Engineering Writing by Design: Creating Formal Documents of Lasting Value, 1st Edition (Paperback) book cover

Engineering Writing by Design

Creating Formal Documents of Lasting Value, 1st Edition

By Edward J. Rothwell, Michael Cloud

CRC Press

199 pages | 12 B/W Illus.

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Description

Engineers are smart people. Their work is important, which is why engineering material should be written as deliberately and carefully as it will be read.

Engineering Writing by Design: Creating Formal Documents of Lasting Value demonstrates how effective writing can be achieved through engineering-based thinking. Based on the authors’ combined experience as engineering educators, the book presents a novel approach to technical writing, positioning formal writing tasks as engineering design problems with requirements, constraints, protocols, standards, and customers (readers) to satisfy. Specially crafted for busy engineers and engineering students, this quick-reading, conversational text:

  • Describes how to avoid logical fallacies and use physical reasoning to catch mistakes in claims
  • Covers the essentials of technical grammar and style as well as the elements of mathematical exposition
  • Emphasizes the centrality of the target audience, and thus the need for clear and concise prose

Engineering Writing by Design: Creating Formal Documents of Lasting Value addresses the specific combination of thinking and writing skills needed to succeed in modern engineering. Its mantra is: to write like an engineer, you must think like an engineer. Featuring illustrative examples, chapter summaries and exercises, quick-reference tables, and recommendations for further reading, this book is packed with valuable tips and information practicing and aspiring engineers need to become effective writers.

Reviews

"Teaching technical writing is challenging, as most engineering students feel that it isn’t important, because they are studying engineering not English. A book that teaches the logic behind technical writing combined with basic writing rules/tips is an asset."

—Raenita A. Fenner, Loyola University Maryland, Baltimore, USA

"This book places the value of good writing in an engineering context—both in terms of methodology (by using the design process) and in terms of the need for good writing in engineering. … I’m not aware of other engineering-based [writing] texts that go much past the mechanics of writing."

—Fred DePiero, California Polytechnic State University, San Luis Obispo, USA

Table of Contents

Preface

Authors

To the Reader

Introduction

Why Bother?

Think, Then Write, Like an Engineer

Quick Review of Some Design Concepts

Chapter Recap

Exercises

Clearly Understand the Goal

What is the Goal?

How the Information Resides in Your Mind

Your Audience

Other Aspects of Situational Awareness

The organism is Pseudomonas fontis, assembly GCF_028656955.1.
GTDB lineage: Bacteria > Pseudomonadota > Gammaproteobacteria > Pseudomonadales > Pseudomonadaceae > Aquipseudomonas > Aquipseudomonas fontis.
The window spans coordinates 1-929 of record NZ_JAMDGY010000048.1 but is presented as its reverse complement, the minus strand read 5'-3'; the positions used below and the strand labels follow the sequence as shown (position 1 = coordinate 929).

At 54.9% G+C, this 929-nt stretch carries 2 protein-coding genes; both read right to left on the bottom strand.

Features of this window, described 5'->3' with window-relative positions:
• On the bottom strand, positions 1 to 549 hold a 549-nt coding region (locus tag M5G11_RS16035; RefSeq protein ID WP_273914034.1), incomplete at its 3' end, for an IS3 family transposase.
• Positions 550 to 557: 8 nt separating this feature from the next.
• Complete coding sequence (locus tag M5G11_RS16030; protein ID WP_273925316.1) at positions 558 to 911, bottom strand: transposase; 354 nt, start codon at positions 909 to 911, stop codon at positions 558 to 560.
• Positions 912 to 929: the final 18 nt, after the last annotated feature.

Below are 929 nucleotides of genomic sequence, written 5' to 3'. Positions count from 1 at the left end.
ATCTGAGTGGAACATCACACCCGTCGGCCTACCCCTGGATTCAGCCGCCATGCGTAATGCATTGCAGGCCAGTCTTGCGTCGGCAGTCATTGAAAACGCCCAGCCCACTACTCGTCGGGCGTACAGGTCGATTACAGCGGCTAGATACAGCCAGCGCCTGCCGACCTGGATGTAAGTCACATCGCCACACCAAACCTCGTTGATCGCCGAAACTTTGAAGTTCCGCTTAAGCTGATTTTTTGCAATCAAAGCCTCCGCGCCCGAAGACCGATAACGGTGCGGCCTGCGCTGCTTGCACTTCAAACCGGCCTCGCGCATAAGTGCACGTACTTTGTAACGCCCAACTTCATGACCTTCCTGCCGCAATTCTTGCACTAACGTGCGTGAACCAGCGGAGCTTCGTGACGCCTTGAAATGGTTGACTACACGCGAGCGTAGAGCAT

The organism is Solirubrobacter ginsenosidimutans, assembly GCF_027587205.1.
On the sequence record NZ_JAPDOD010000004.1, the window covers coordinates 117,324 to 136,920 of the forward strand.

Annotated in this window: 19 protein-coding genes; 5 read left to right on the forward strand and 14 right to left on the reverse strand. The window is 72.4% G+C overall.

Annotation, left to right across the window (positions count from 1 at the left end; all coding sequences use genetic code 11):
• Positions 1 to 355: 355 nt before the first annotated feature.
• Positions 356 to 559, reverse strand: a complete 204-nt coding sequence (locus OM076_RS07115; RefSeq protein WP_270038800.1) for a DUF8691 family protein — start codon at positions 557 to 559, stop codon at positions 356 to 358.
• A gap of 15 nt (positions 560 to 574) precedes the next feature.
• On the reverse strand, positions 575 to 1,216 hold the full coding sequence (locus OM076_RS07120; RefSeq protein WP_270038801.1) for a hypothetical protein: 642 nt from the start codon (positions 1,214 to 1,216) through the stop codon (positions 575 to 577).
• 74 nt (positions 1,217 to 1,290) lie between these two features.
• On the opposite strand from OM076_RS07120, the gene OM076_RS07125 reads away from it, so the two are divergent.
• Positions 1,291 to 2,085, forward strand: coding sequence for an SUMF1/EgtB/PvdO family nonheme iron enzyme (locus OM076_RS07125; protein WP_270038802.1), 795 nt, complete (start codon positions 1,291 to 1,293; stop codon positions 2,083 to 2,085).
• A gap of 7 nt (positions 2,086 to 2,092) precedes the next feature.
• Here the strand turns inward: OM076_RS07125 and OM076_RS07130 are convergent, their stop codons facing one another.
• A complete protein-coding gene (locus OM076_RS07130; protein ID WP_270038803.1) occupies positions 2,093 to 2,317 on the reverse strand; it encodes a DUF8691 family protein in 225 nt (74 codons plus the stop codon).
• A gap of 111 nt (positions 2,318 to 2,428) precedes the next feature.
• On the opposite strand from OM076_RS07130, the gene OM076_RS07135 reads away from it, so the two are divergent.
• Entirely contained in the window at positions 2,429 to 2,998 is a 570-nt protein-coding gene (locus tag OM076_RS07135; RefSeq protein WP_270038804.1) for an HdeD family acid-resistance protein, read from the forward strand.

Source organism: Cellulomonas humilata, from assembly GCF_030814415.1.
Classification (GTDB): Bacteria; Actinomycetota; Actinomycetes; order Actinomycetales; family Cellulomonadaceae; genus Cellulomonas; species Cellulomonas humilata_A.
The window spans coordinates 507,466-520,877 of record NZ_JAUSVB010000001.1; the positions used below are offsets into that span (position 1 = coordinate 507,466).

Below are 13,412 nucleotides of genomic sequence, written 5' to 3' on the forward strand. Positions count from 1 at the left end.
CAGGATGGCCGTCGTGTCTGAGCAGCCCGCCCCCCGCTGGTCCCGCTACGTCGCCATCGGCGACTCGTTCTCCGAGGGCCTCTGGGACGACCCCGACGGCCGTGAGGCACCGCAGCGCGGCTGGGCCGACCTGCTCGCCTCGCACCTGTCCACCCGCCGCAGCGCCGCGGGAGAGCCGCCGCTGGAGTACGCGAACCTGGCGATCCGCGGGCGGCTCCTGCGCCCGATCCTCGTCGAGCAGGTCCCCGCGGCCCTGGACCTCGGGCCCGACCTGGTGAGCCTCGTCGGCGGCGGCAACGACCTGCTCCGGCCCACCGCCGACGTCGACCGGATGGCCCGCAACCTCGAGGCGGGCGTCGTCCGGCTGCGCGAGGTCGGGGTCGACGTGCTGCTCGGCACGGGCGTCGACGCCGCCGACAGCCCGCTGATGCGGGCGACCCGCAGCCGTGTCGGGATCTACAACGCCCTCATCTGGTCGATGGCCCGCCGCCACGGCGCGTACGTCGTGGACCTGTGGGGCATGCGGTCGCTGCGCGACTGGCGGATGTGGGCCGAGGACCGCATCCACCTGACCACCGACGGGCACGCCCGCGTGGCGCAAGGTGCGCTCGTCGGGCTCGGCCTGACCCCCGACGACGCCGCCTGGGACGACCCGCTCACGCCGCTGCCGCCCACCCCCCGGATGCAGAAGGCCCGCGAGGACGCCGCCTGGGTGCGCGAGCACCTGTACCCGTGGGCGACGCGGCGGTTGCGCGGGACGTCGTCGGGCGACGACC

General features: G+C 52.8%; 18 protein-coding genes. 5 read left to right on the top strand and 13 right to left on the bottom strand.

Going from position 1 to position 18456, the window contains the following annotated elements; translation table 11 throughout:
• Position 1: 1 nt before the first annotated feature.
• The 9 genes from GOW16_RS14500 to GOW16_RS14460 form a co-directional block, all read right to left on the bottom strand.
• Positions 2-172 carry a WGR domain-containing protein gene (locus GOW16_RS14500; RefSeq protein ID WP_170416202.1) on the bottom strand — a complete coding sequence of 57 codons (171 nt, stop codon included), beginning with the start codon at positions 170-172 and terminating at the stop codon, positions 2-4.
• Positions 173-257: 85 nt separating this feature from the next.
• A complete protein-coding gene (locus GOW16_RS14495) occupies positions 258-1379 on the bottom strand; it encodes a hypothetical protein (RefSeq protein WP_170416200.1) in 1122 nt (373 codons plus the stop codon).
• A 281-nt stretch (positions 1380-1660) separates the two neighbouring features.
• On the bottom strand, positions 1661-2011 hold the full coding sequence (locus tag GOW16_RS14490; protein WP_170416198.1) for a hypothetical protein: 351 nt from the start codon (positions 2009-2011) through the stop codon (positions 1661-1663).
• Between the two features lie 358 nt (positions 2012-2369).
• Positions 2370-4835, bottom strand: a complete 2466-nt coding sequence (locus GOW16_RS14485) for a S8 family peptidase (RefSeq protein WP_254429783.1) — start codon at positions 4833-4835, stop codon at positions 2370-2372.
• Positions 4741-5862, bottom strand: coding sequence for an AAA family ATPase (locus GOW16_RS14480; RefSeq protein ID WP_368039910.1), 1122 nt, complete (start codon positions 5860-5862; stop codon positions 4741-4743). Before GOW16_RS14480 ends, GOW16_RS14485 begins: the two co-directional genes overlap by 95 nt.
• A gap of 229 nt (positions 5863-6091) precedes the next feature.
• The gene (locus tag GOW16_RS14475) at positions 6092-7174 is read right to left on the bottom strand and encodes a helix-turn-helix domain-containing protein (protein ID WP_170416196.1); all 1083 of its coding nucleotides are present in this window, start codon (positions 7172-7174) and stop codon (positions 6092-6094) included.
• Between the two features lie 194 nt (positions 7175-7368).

If Persuasion is Part of the Picture

Chapter Recap

Exercises

Mindset for Technical Writing

See Rules as Helpful Tools

Think Clearly Before Starting to Write

Again, Keep Your Reader in View!

Getting Started With a Mind Map

Chapter Recap

Exercises

Avoid the Worst Thinking Traps

Claims vs. Facts

Logical Fallacies

Additional Checks on Correctness

Other Ways to Be Careful

Chapter Recap

Exercises

Some Points of Grammar and Style

Rules and Suggestions

Chapter Recap

Exercises

Keep Your Reader in Mind

More Rules and Suggestions

Chapter Recap

Exercises

Write Your Math Well

What’s Wrong with My Math?

Getting Started

Writing Math Well

The Value of Abstraction

Chapter Recap

Exercises

Further Reading

Quick Reference

Index

About the Authors

Edward J. Rothwell received his BS from Michigan Technological University, Houghton, USA; MS and EE from Stanford University, California, USA; and Ph.D from Michigan State University, East Lansing, USA; all in electrical engineering. He has been a faculty member in the Department of Electrical and Computer Engineering at Michigan State University since 1985, and currently holds the rank of professor. Beforehand, he worked for Raytheon Co., Waltham, Massachusetts, USA and the Massachusetts Institute of Technology Lincoln Laboratory, Lexington, USA. Dr. Rothwell previously coauthored a book on electromagnetics and has published numerous journal articles on related subjects. He is a member of Phi Kappa Phi, Sigma Xi, and URSI Commission B, and is an IEEE fellow.

Michael J. Cloud received his BS, MS, and Ph.D in electrical engineering from Michigan State University, East Lansing, USA. Since 1987, he has been a faculty member in the Department of Electrical and Computer Engineering at Lawrence Technological University, Southfield, Michigan, USA. He currently holds the rank of associate professor. Dr. Cloud has coauthored 11 other books, primarily in the field of engineering mathematics. He is a senior member of the IEEE.

Subject Categories

BISAC Subject Codes/Headings:
TEC007000
TECHNOLOGY & ENGINEERING / Electrical
TEC009000
TECHNOLOGY & ENGINEERING / Engineering (General)
TEC009070
TECHNOLOGY & ENGINEERING / Mechanical